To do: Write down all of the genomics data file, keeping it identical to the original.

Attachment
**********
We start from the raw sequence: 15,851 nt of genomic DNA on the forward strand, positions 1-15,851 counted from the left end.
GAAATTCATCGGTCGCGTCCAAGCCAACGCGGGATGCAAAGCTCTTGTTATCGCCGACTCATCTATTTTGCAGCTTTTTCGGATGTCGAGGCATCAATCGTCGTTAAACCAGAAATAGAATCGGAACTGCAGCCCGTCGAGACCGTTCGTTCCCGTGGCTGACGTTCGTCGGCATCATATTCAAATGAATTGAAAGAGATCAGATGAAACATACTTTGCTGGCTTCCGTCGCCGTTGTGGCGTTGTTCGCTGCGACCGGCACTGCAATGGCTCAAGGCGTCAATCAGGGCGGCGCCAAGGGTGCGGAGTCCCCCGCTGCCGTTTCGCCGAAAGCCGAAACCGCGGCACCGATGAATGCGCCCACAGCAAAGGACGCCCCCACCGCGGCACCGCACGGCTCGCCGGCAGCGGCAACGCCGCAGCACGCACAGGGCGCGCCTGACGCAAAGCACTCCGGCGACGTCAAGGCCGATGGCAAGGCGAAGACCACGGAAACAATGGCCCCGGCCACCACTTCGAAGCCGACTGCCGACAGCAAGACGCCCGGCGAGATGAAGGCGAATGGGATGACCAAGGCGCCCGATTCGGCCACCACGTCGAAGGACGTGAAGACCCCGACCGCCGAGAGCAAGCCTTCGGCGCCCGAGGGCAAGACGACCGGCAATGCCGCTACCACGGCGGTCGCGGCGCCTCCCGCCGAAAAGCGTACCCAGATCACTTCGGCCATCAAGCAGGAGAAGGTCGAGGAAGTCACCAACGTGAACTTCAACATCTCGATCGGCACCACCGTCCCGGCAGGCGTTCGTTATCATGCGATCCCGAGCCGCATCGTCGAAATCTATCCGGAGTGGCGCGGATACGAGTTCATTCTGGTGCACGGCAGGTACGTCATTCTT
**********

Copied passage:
We start from the raw sequence: 15,851 nt of genomic DNA on the forward strand, positions 1-15,851 counted from the left end.
GAAATTCATCGGTCGCGTCCAAGCCAACGCGGGATGCAAAGCTCTTGTTATCGCCGACTCATCTATTTTGCAGCTTTTTCGGATGTCGAGGCATCAATCGTCGTTAAACCAGAAATAGAATCGGAACTGCAGCCCGTCGAGACCGTTCGTTCCCGTGGCTGACGTTCGTCGGCATCATATTCAAATGAATTGAAAGAGATCAGATGAAACATACTTTGCTGGCTTCCGTCGCCGTTGTGGCGTTGTTCGCTGCGACCGGCACTGCAATGGCTCAAGGCGTCAATCAGGGCGGCGCCAAGGGTGCGGAGTCCCCCGCTGCCGTTTCGCCGAAAGCCGAAACCGCGGCACCGATGAATGCGCCCACAGCAAAGGACGCCCCCACCGCGGCACCGCACGGCTCGCCGGCAGCGGCAACGCCGCAGCACGCACAGGGCGCGCCTGACGCAAAGCACTCCGGCGACGTCAAGGCCGATGGCAAGGCGAAGACCACGGAAACAATGGCCCCGGCCACCACTTCGAAGCCGACTGCCGACAGCAAGACGCCCGGCGAGATGAAGGCGAATGGGATGACCAAGGCGCCCGATTCGGCCACCACGTCGAAGGACGTGAAGACCCCGACCGCCGAGAGCAAGCCTTCGGCGCCCGAGGGCAAGACGACCGGCAATGCCGCTACCACGGCGGTCGCGGCGCCTCCCGCCGAAAAGCGTACCCAGATCACTTCGGCCATCAAGCAGGAGAAGGTCGAGGAAGTCACCAACGTGAACTTCAACATCTCGATCGGCACCACCGTCCCGGCAGGCGTTCGTTATCATGCGATCCCGAGCCGCATCGTCGAAATCTATCCGGAGTGGCGCGGATACGAGTTCATTCTGGTGCACGGCAGGTACGTCATTCTT